A couple of weekends ago I had the pleasure of seeing a live performance by Kao=S, a band that performs rocking music with instruments ranging from guitar and rainstick to shakuhachi and tsugaru shamisen. That night I learned that they were performing at SXSW this month, which was exciting given Garrett’s recent post about スカパラ being one of the few bands from Asia performing at Coachella this year.
Kao=S’s music is driven by the sheer force of its members, each of whom contributes an element that can both stand on its own and make the end product more than the sum of its parts. The guitar and male vocals make the music accessible to more than just rock lovers, while the female vocals and sword dance ground it in the realm of drama and fantasy (in the best meaning of those terms). The shakuhachi gives an exhilarating rush to the band’s sound with its unmistakable texture, and the tsugaru and vocal harmonies blow the music out of the water of typical expectations for rock fusion.
Kao=S is the kind of band that you want to see, not just hear as audio. Their work is not just the music, but the entire performance—which just isn’t the same when stripped of its visual and physical dimensions. This can also mean that the performance has moments when it takes on a life of its own and leaves the audience behind; there’s some effort that has to be made on the part of the audience to actively follow the myriad things happening in some of their pieces—the dance, the instruments, the vocals and lyrics, the world that the band is trying to create. But if you’re willing to put in that effort, a Kao=S performance can be quite the thrill.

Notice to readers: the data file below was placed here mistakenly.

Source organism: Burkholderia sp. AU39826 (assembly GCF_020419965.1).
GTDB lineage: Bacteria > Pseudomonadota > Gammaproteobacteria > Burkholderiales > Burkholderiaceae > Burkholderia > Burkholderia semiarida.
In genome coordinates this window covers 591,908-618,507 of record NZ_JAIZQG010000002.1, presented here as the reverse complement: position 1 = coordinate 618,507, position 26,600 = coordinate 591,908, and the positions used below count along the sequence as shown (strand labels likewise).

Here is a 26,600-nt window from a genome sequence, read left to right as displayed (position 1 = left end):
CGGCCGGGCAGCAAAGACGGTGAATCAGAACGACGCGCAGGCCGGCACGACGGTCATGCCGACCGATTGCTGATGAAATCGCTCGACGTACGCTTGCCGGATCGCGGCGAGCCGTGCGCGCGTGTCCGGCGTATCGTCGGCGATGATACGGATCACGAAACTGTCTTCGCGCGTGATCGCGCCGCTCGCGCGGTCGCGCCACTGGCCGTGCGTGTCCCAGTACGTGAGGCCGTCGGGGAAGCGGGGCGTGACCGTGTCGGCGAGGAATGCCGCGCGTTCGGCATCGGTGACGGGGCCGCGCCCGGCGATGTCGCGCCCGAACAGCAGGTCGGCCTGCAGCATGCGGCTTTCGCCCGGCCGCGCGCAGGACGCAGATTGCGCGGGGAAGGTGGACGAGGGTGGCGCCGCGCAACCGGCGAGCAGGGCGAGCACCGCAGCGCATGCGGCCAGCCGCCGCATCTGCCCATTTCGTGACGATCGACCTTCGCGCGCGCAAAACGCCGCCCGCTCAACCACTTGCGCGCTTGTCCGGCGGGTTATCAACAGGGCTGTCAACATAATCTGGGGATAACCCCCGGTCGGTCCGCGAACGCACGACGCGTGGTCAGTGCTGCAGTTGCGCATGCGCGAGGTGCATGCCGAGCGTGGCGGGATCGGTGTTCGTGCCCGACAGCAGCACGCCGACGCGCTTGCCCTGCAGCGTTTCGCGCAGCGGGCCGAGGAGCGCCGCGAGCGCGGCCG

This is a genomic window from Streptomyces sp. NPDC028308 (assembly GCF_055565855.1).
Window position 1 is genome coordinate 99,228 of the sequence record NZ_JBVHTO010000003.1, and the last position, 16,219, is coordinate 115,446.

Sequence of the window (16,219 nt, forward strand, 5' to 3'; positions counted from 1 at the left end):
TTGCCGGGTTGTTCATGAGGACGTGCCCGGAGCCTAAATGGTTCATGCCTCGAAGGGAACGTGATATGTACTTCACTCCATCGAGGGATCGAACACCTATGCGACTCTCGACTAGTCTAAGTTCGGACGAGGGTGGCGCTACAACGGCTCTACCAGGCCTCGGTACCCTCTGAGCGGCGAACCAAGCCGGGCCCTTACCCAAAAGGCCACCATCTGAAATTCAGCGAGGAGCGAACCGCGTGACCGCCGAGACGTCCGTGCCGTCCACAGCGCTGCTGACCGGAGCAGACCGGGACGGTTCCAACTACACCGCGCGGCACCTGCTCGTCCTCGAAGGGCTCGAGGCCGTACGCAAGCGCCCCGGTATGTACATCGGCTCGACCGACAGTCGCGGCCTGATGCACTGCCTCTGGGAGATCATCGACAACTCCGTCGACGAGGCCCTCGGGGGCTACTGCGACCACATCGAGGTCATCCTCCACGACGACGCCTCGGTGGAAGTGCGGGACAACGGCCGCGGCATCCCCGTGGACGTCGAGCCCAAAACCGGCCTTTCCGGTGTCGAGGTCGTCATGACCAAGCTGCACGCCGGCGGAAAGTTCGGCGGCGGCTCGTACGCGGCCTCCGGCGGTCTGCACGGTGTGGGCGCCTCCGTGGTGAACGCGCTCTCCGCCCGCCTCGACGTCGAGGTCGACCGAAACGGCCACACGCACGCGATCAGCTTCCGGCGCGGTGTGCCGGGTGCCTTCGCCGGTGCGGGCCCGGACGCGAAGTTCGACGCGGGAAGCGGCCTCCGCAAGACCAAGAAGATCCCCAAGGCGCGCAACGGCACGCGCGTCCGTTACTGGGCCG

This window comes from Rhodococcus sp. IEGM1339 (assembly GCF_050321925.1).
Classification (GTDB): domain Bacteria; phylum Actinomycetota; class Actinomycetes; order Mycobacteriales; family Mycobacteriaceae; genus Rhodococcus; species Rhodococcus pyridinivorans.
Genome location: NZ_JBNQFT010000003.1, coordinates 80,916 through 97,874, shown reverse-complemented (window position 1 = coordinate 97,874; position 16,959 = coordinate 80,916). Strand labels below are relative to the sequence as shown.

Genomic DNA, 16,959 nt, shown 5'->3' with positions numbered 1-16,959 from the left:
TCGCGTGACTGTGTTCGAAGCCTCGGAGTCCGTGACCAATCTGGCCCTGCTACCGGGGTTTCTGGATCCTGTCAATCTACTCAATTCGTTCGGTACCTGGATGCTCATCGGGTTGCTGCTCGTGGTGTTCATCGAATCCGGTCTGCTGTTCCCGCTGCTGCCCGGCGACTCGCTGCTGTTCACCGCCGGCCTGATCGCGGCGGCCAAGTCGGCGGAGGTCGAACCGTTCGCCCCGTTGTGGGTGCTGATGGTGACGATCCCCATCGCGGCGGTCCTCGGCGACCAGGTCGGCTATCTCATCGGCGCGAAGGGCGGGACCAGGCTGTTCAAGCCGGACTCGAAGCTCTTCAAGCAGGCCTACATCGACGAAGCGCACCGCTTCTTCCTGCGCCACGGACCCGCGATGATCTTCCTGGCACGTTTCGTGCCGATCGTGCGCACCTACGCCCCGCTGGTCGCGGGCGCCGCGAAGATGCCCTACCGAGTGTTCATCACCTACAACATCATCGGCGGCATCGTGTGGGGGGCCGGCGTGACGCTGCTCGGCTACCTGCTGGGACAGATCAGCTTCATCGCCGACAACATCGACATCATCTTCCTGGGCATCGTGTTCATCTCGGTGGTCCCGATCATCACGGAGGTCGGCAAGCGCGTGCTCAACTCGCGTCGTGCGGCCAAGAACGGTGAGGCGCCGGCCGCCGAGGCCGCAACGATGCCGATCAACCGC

It’s exciting to see people taking instruments traditionally limited to Japanese music and giving them life beyond those confines. Things we consider “Japanese traditions” can thrive in just about any environment, and Kao=S’s work is a testament to that potential. (It’s certainly more exciting than James Horner’s score for Legends of the Fall (1994), which incorporated the shakuhachi—although that actually was pretty cool.)
So, if you happen to find yourself in Austin in the next couple of weeks, you might check out some of the band’s non-SXSW shows—your efforts will probably be well-rewarded.
[Image courtesy of Kao=S's Facebook profile...thank you!]